Figure 4 shows the FT-IR spectra of dried OPTL, PF impregnated and PF-NP impregnated OPTL at 0, 6 and 12 months of exposure to the weathering condition. It was found that impregnation of PF or PF-NP caused some significant changes in the FT-IR spectra of the OPTL. The assignments of the characteristic IR absorption peaks in OPTL are listed in Table 4. The overall absorption peak decreased with the increase of exposure duration. A strong absorption peak was observed at 3419 cm-1, 3415 cm-1, and 3419 cm-1 for 0, 6, and 12 months exposure, respectively for the dried OPTL (Figure 4a). However, these peaks were are 3412 cm-1, 3414 cm-1 and 3423 cm-1 for PF, and at 3740 cm-1, 3412 cm-1 and 3413 cm-1 for PF-NPI OPTL, respectively for 0, 6, and 12 months exposure. The IR spectrum in the range of 3423–3412 cm-1 represent the stretching vibrations of O-H bond in cellulose (Pandey and Pitman 2003). However, the absorption peak appeared at 3740 cm-1 for PF-NPI at 0 month exposure was also assigned to hydrogen bond (O-H) stretching vibration (Blitz and Augustine 1994). The spectra of 1047–1045 cm-1 represents silicate minerals (Si-O bonds) (Georgokapoulos et al. 2003) which was not found in PF-NPI treated OPTL. The hydroxyl stretching bond of water (3435 cm-1) (Pongjanyakul et al. 2009) was only found in PF-NPI OPTL before the exposure to weathering condition. The peak for aromatic ring (C = C in plane) was only found at 1606 cm-1 for PF-NPI OPTL at 6 months exposure. The broad absorption band at around 1120 cm-1 attributes to a stretching vibration of Si-O-Si linkage (Galeener 1979).
Figure 4

FT-IR spectra of OPTL at different conditions. (a) dried, (b) PF impregnated, and (c) PF-NPI OPTL.

Table 4

Changes of FT-IR spectra due to the exposure to weathering condition at different exposure durations

Treatment

Wave numbers (cm-1)

Assignments and Remarks

0 month

6 months

12 months

Dried OPTL

3419

3415

3419

stretching vibrations of O-H bond in cellulose (Pandey and Pitman 2003)

2922

2925

2925

CH2 asymetry stretching (Pandey and Pitman 2003)

2358

2360

-

2360-2358 (C = O stretching due to presence of carbondioxide) (Devi and Maji 2012)

1641

1636

1639

- 1641 (amide (N-C = O) (Devi and Maji 2012)

- 1636 (C = O, C = C) (Devi and Maji 2012)

- 1639 (C = O, C = C) (Devi and Maji 2012)

-

-

1253

1253 (Guaiacyl ring structure lignin) (Pandey and Pitman 2003)

1047

1047

1046

1047-1046 (silicate minerals (Si-O bonds) (Georgokapoulos et al. 2003)

608

608

613

presence of poly hydroxyl groups (Klinkaewnarong and Maensiri 2010)

PF impregnated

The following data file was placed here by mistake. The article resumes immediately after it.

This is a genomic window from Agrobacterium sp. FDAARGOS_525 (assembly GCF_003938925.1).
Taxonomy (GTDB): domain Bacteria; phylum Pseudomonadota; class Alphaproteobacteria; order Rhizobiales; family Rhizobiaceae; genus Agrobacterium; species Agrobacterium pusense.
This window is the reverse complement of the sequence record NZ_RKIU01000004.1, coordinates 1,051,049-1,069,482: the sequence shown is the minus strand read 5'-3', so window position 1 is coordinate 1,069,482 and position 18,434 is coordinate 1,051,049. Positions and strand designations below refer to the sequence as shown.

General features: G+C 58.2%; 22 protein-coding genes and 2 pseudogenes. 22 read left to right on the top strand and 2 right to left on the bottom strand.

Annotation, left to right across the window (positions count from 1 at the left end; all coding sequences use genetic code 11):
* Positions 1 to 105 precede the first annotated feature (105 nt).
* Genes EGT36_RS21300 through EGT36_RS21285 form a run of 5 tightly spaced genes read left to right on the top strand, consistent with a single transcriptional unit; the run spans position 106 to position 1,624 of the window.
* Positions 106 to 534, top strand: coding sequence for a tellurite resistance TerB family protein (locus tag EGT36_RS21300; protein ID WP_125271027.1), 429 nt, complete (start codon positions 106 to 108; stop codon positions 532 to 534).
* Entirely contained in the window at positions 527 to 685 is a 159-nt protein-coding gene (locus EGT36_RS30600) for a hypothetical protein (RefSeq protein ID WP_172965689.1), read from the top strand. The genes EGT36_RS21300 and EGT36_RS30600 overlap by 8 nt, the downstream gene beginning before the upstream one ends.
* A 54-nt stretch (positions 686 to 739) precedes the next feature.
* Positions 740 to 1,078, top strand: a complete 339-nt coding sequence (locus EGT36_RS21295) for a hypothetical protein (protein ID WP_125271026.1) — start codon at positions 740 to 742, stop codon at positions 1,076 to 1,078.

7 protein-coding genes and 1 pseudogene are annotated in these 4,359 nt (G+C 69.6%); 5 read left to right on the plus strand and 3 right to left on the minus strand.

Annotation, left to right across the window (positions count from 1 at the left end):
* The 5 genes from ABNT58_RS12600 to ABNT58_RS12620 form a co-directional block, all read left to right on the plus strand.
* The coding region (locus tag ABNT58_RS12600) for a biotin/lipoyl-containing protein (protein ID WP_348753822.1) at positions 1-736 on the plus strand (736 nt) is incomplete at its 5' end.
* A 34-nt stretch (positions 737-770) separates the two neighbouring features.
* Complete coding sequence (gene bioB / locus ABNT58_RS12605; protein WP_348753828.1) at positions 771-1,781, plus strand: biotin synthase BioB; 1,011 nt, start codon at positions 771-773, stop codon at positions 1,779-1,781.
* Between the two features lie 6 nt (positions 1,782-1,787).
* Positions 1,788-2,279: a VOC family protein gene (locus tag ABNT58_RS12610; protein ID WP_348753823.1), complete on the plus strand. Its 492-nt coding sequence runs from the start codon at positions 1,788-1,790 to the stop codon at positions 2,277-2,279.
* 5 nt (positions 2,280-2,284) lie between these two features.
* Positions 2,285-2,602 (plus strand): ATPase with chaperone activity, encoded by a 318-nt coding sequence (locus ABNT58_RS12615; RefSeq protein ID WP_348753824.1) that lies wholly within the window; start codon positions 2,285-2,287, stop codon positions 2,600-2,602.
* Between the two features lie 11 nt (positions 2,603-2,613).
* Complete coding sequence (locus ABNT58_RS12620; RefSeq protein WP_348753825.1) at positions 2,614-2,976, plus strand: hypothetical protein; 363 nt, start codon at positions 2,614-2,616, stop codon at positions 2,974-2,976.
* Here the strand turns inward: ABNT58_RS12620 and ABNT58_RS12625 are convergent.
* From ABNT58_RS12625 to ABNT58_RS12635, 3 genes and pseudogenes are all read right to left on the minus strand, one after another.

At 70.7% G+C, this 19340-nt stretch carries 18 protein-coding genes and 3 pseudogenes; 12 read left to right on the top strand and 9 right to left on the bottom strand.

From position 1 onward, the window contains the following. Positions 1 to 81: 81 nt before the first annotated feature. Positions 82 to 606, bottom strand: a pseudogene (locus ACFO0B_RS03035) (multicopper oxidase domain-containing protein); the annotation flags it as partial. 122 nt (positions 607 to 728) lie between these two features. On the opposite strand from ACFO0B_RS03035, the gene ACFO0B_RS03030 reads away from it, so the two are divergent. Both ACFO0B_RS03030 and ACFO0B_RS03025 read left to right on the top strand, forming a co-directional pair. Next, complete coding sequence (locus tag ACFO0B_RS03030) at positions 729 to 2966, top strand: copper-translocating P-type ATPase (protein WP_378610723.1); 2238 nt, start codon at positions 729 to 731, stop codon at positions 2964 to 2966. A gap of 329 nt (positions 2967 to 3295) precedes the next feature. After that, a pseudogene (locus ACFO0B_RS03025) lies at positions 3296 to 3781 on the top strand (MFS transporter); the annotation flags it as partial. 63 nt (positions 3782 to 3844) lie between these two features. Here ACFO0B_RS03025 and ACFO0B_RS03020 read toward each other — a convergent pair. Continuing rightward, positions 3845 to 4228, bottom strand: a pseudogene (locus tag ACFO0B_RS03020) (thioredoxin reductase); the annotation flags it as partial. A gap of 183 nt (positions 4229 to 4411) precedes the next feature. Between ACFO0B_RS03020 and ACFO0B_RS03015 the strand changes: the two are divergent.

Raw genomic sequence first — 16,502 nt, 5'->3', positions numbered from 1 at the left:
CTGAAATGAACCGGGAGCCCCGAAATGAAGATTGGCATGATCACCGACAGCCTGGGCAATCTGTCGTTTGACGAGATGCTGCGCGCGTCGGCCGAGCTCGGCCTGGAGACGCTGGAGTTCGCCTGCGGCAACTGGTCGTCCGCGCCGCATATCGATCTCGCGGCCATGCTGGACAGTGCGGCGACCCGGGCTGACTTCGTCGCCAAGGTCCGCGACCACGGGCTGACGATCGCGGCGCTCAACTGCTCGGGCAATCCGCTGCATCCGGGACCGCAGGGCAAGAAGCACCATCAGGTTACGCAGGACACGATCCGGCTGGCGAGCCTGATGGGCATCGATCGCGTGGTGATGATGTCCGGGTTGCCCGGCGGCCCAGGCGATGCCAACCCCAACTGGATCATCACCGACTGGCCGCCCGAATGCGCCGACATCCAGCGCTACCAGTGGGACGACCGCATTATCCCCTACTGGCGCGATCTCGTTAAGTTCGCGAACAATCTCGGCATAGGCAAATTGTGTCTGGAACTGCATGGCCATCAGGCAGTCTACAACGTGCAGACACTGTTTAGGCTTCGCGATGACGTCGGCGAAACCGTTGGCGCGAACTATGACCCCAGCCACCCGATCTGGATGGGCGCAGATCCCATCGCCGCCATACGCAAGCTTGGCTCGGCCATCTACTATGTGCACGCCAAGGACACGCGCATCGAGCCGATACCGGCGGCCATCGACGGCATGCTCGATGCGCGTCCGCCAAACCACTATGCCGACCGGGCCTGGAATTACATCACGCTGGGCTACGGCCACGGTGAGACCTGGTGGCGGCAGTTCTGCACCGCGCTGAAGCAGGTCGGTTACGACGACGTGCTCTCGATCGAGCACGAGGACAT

3412

3414

3423

stretching vibrations of O-H bond in cellulose (Pandey and Pitman 2003)

2924

2919

2923

CH2 asymetry stretching (Pandey and Pitman 2003)

1620

1640

1639

- 1620 (OH bending) (Devi and Maji 2012)

- 1640 (amide (N-C = O) (Devi and Maji 2012)

- 1639 (OH stretching linked water to cellulose) (Pandey and Pitman 2003)

-

-

1462

1462 (C-H deformation and aromatic ring vibration) (Sun et al. 1999)

1246

-

-

destruction of the guaiacyl units (Sun et al. 1999)

1045

1046

1045

- 1045 (silicate minerals (Si-O bonds) (Georgokapoulos et al. 2003)

- 1046 (silicate minerals (Si-O bonds) (Georgokapoulos et al. 2003)

-

891

-

- (CH deformation in cellulose) (Pandey and Pitman 2003)

608

610

606

poly hydroxy groups (Klinkaewnarong and Maensiri 2010)

PF-NP impregnated

3740

3412

3413

3412-3413 stretching vibrations of O-H bond in cellulose) (Pandey and Pitman 2003)

3435

-

-

(N-H stretching) (Pongjanyakul et al. 2009)

2925

2914

2921

- 3435 (N-H stretching) (Pongjanyakul et al. 2009)

- 2925-2914 (CH2 asymetry stretching) (Pandey and Pitman 2003)

1637

1606

1640

- 1637 (C = O, C = C) (Sun et al. 1999)

- 1606 (aromatic skeleton vibration in lignin) (Sun et al. 1999)

- 1640 (amide (N-C = O) (Devi and Maji 2012)

-

-

1467

1467 (C-H deformations and aromatic ring vibrations) (Sun et al. 1999)

-

1118

1120

- 1118 (Aromatic skeletal and C-O stretching) (Sun et al. 1999)

- 1120 (stretching vibration of Si-O-Si linkage) (Galeener 1979)

1045

1046

1046

1046-1045 (silicate minerals (Si-O bonds) (Georgokapoulos et al. 2003)

-

-

894

(CH deformation in cellulose) (Pandey and Pitman 2003)

-

613

610

- 613 (poly hydroxy groups) (Klinkaewnarong and Maensiri 2010)

- 610 (poly hydroxy groups) (Klinkaewnarong and Maensiri 2010)

589

-

-

The zbend of N2O (Klinkaewnarong and Maensiri 2010)

After exposure to weathering condition, various chemical reactions took place such as dehydration, hydrolysis, oxidation, decarboxylation, and transglycosylation resulting the changes in FT-IR spectra (Kocaefe et al. 2008). Photo-induced degradation of treated and untreated wood caused the main changes in the absorption intensity as were reported by Temiz et al. (2007). However, the intensity of the changes of these bands was related to the change of functional groups and chemical structure of the samples.

Several peaks in the stretching vibrations of O-H bond in cellulose at region (3419–3412) cm-1 in spectrum of samples, which were changed to peak at region (3415–3414 cm-1) and 3423–3413 after 6 and 12 months, respectively. These findings of decreased intensity at the peak with increasing exposure time were in consistent with the study carried out by Yildiz et al. (2011). They reported that weathering process caused more reduction in the range of 1720 to 1740 cm-1 (C = O stretching) than heat treatment at all treatment temperatures and durations, suggesting that there were decreasing photo-oxidation of wood surface after sunlight irradiation.